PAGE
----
Fuad Ramses’ eyebrows — Blood Feast (1963)
Credit: Something Weird DVD

From my Blood Feast review: “You can’t talk about Blood Feast without mentioning [Fuad’s eyebrows]. You just can’t. I don’t know if it’s ever been said what they used to gray the guy’s hair. To me, it looks like his eyebrows were coated with silver enamel paint. They’re completely unnatural looking, yet, Lewis focused so closely on them that we see every hair, pore, and sun spot on Mal Arnold’s face in perfect detail. I guess he knew there was no hiding how bad they looked.”

Director Ted V. Mikels’ mustache
Credit: The Wild World of Ted V. Mikels, Tubi TV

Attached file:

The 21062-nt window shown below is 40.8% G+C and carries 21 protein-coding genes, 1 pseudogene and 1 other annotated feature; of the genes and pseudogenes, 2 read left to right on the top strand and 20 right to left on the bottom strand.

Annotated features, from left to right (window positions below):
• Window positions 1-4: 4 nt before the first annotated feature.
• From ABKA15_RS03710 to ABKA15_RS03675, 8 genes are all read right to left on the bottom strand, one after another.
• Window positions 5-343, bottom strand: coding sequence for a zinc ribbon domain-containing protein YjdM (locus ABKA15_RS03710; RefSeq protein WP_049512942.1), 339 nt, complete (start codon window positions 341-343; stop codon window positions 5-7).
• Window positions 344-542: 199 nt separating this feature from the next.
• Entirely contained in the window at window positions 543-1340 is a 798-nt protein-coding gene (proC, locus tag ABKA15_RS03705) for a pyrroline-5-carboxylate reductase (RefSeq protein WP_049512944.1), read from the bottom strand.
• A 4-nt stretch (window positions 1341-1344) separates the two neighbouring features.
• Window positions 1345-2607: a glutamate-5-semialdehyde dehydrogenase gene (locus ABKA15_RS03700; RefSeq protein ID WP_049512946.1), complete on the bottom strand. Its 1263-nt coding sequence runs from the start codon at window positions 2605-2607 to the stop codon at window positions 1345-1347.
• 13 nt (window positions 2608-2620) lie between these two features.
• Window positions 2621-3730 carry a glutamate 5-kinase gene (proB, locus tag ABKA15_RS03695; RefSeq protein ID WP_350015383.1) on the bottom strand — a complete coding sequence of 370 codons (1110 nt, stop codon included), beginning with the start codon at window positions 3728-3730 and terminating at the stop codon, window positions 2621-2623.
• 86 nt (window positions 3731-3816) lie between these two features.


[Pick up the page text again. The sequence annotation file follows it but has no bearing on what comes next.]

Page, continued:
Schlockstar Ted V. Mikels came up with some truly memorable stories and characters over his fifty-three career as a writer/director, but none are more interesting than him. Following the success of his drive-in cult classic The Corpse Grinders, the Saint Paul, Minnesota native moved into a sprawling 27-room castle in Glendale, California where he built a functional torture dungeon and lived with multiple young beautiful women for ten to twelve years. Although he insisted nothing “funny” went on, stories of late-night S&M games persisted, making their way back to fellow exploitation director Don Farmer, who filmed Cannibal Hookers there. Mikels’ most recognizable features were his genuine boar tusk necklace and Salvador Dali-esque evil guy mustache, which he started at 22 and maintained for sixty-five years, never once shaving off until his death in 2016. Mikels revealed to a mustache forum (I guess those exist) in 2011 that he was partly inspired to grow said ‘stache by famed magician Leon Mandrake, who he briefly toured with at 17. What a life.